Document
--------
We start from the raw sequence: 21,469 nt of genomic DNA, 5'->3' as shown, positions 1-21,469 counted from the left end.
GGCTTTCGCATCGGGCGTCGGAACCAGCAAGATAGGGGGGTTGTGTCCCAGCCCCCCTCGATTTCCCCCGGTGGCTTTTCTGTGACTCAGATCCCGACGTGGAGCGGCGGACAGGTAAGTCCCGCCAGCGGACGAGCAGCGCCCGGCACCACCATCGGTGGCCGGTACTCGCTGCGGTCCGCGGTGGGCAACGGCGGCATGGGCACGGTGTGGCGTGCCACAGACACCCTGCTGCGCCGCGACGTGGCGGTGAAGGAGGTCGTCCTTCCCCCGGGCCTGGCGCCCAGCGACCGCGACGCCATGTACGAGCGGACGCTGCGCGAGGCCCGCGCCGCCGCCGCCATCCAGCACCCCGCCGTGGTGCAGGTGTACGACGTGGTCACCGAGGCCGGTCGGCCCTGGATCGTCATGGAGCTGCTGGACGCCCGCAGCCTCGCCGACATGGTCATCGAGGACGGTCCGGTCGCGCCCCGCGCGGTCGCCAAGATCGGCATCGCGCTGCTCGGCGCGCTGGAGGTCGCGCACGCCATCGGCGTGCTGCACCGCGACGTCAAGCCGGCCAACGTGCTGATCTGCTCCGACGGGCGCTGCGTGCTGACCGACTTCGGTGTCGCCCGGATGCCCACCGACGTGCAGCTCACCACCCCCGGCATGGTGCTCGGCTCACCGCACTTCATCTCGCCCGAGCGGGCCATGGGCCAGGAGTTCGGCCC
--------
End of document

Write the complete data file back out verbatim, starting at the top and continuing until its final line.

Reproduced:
We start from the raw sequence: 21,469 nt of genomic DNA, 5'->3' as shown, positions 1-21,469 counted from the left end.
GGCTTTCGCATCGGGCGTCGGAACCAGCAAGATAGGGGGGTTGTGTCCCAGCCCCCCTCGATTTCCCCCGGTGGCTTTTCTGTGACTCAGATCCCGACGTGGAGCGGCGGACAGGTAAGTCCCGCCAGCGGACGAGCAGCGCCCGGCACCACCATCGGTGGCCGGTACTCGCTGCGGTCCGCGGTGGGCAACGGCGGCATGGGCACGGTGTGGCGTGCCACAGACACCCTGCTGCGCCGCGACGTGGCGGTGAAGGAGGTCGTCCTTCCCCCGGGCCTGGCGCCCAGCGACCGCGACGCCATGTACGAGCGGACGCTGCGCGAGGCCCGCGCCGCCGCCGCCATCCAGCACCCCGCCGTGGTGCAGGTGTACGACGTGGTCACCGAGGCCGGTCGGCCCTGGATCGTCATGGAGCTGCTGGACGCCCGCAGCCTCGCCGACATGGTCATCGAGGACGGTCCGGTCGCGCCCCGCGCGGTCGCCAAGATCGGCATCGCGCTGCTCGGCGCGCTGGAGGTCGCGCACGCCATCGGCGTGCTGCACCGCGACGTCAAGCCGGCCAACGTGCTGATCTGCTCCGACGGGCGCTGCGTGCTGACCGACTTCGGTGTCGCCCGGATGCCCACCGACGTGCAGCTCACCACCCCCGGCATGGTGCTCGGCTCACCGCACTTCATCTCGCCCGAGCGGGCCATGGGCCAGGAGTTCGGCCC